Behaviour Management in Dental Clinic
Behaviour management in dental clinic Safe and effective treatment of dental diseases often requires modifying the child’s behavior. Behavior guidance is a continuum of interaction involving the dentist and dental team, the patient, and the parent directed toward communication and education.
Its goal is to ease fear and anxiety while promoting an understanding of the need for good oral health and the process by which that is achieved. For treating children a variety of behavior guidance approaches are used it is important to, assess accurately the child’s developmental level, dental attitudes, and temperament and to predict the child’s reaction to treatment. The child who presents with oral/dental pathology and noncompliance makes the management more challenging. The pediatric dental staff can play an important role in behavior guidance.
Communication may be accomplished by a number of means but, in the dental setting, it is affected primarily through dialogue, tone of voice, facial expression, and body language. One should communicate with the child patient briefly at the beginning of a dental appointment to establish rapport and trust.
However, once a procedure begins, the dentist’s ability to control and shape behavior becomes paramount, and information sharing becomes secondary.
Various behavior management techniques such as Tell-show-do is used by many pediatric professionals.
The technique involves verbal explanations of procedures in phrases appropriate to the developmental level of the patient (tell); demonstrations for the patient of the visual, auditory, olfactory, and tactile aspects of the procedure in a carefully defined, nonthreatening setting (show); and then, without deviating from the explanation and demonstration, completion of the procedure (do). The tell-show-do technique is used with communication skills (verbal and nonverbal) and positive reinforcement. Voice control is a controlled alteration of voice volume, tone, or pace to influence and direct the patient’s behavior.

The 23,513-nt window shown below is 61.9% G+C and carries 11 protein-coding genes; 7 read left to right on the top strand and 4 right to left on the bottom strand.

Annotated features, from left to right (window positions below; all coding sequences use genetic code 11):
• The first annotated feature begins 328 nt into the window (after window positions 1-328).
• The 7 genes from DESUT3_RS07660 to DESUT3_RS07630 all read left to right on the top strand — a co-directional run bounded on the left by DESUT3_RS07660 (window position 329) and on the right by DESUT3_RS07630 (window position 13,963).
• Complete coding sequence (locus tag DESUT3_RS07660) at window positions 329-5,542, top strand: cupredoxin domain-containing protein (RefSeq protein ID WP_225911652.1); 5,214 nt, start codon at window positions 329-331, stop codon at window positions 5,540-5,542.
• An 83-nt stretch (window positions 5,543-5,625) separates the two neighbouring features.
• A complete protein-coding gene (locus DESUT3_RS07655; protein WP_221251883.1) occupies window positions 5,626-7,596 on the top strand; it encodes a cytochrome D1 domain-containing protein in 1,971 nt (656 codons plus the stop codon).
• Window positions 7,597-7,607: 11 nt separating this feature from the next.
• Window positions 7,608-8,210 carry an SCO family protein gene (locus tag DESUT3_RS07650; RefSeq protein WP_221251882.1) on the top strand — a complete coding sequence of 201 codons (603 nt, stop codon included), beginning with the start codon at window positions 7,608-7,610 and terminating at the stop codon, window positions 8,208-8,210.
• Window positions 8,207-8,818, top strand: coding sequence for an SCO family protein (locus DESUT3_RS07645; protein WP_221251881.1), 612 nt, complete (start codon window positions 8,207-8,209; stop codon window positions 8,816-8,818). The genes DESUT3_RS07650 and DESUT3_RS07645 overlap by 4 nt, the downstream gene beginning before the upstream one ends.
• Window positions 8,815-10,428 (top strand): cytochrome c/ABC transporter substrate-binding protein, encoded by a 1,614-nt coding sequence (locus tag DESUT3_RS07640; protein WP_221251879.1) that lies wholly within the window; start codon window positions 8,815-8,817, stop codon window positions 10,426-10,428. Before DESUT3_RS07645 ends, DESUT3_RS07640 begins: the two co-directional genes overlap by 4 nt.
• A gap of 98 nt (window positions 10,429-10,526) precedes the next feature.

Giving the patient a short break during a stressful procedure can be an effective use of distraction prior to considering more advanced behavior guidance techniques. Some children may require a more advanced behavior management techniques using pharmacological agents such as conscious sedation, deep sedation or general anesthesia.
Nitrous oxide/oxygen inhalation is a safe and effective technique of giving conscious sedation to reduce anxiety and enhance effective communication. Its onset of action is rapid, the effects easily are titrated and reversible, and recovery is rapid and complete. Additionally, nitrous oxide/oxygen inhalation mediates a variable degree of analgesia, amnesia, and gag reflex reduction. Some children and developmentally disabled patients require general anesthesia to receive comprehensive dental care in a safe and humane fashion. Many pediatric dentists (and others who treat children) have sought to provide for the administration of general anesthesia by properly-trained individuals in their offices or other facilities (eg, outpatient care clinics) outside of the traditional hospital setting.